Al-Qadim was always one of WotC/TSR's more interesting settings and it has been heartbreaking to watch it get left to languish in a dusty old corner of the Forgotten Realms. I was happy to see that Paizo touched on the setting briefly with the off-brand Legacy of Fire, but they have since moved away from there to focus on other parts of Golarion. I bring this up because I have long wanted to do an Arabian Nights style fantasy campaign. Desert and middle eastern inspired settings have been overlooked in my gaming circles and I think it would be a lot of fun to play in my own spin on the setting and mix in some old published adventure modules.

Digital Art by João Paulo

Djinni Unchained

My Arabian Nights campaign would start with a bang or, rather, a puff of smoke (bang sold separately) when an old bottle falls off a shelf in a dungeon and shatters on the floor. This, of course, frees whatever was trapped inside the container. In this case the bottle contained our group of player characters which, due to a clumsily worded wish in the past, have been sitting in a bottle for a hundred years.

The PC's will need to climb their way out of the bottom of a dungeon and when they reach the surface they will find the world has radically changed in their absence. The Djinn they accidentally freed has been running rampant across the country, passing out twisted wishes left and right and freeing his magical brethren. Wishes are common place and feared by all. A wish uttered in exasperation could end in disaster and many avaricious men have tried to take advantage of unrestrained wishing, often to their own downfall.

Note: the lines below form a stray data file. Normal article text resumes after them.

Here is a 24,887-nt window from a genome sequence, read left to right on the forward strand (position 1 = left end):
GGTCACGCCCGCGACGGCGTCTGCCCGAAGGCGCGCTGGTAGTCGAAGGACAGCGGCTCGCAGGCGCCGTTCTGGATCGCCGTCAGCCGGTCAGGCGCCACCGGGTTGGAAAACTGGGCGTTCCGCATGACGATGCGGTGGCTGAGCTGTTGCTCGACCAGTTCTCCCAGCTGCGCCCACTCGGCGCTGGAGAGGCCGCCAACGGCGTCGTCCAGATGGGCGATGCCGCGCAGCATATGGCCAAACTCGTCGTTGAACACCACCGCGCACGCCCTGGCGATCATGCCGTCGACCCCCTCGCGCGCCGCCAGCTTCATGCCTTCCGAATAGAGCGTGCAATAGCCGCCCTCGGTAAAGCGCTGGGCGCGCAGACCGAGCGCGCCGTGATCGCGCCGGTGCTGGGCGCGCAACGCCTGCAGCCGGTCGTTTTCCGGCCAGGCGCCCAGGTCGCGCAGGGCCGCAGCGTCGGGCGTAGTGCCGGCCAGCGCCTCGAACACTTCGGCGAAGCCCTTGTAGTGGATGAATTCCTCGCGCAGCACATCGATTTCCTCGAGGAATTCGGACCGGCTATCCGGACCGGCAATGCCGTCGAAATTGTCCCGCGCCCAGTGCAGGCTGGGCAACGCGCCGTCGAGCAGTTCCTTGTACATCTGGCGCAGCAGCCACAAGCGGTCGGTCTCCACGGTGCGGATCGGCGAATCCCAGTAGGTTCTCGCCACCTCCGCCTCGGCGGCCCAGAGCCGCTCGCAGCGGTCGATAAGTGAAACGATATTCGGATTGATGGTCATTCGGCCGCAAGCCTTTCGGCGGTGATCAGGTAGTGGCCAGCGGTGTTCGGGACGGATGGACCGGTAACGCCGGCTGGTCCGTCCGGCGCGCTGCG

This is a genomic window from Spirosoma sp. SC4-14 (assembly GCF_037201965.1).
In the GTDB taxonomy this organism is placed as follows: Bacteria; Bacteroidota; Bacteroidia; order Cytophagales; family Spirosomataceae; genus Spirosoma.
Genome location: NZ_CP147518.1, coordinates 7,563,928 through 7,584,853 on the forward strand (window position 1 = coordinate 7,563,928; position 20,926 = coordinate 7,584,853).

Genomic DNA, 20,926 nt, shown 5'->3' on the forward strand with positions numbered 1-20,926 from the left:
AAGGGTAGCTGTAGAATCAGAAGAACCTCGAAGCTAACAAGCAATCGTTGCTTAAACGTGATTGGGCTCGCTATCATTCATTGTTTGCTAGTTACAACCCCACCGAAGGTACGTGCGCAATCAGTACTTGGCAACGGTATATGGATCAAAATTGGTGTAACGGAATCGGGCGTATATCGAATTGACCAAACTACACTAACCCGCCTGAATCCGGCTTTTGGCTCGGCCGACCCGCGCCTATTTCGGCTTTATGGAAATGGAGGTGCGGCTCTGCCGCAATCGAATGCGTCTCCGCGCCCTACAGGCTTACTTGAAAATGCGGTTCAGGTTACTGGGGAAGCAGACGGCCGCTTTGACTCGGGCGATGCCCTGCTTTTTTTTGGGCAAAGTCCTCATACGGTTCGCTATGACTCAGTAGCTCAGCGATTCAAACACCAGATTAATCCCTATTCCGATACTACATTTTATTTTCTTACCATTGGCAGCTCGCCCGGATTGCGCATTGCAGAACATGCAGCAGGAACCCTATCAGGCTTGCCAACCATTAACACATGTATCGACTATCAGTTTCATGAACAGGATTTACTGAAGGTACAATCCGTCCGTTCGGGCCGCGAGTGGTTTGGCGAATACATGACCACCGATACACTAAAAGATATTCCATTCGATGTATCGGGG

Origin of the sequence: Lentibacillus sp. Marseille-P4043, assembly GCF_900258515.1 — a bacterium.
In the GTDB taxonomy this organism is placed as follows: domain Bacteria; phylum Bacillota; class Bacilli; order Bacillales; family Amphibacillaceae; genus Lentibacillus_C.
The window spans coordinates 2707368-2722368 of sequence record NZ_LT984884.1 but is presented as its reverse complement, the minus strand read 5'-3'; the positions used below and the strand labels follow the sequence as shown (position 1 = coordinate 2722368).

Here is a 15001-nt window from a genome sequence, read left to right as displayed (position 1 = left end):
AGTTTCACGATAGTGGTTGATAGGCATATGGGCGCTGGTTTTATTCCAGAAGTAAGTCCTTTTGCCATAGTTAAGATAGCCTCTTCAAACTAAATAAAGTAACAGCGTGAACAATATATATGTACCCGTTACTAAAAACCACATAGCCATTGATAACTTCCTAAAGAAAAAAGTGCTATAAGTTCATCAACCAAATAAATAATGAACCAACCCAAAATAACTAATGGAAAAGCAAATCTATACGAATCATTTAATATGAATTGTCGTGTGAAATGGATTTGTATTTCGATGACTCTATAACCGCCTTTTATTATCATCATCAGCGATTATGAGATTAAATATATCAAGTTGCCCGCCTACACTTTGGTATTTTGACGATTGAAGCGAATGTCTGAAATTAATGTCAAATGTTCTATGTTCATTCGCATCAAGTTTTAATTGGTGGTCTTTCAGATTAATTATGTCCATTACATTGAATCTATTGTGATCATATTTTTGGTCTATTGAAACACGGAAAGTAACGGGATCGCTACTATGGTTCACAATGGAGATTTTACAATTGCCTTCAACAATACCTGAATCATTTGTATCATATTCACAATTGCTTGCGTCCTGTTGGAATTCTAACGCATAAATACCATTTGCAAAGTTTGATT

What will the heroes do in this new world? Will they journey the fantastic desert palace of the djinn they switched places with? Will they set out to explore the new world and right the twisted wishes along the way?

I don't know the answers to those questions, but I do want to find out.

How I'd Run It

This would be a sandbox game. 100 years of indiscriminate wish granting could make for a very unusual world for a group of heroes to explore. I also think there is a strong chance that the party would be motivated by revenge and will seek to take down the djinn that condemned them to a lifetime of prison. Even if they aren't, I think much of the game will involve recapturing djinni and saving people from their wishes.

This would definitely be a campaign with a heroic mood and I would pull a lot of from the source material that inspires an Arabian Nights setting. There would be a lot of magic, but it would be unpredictable and rarely in the control of the heroes.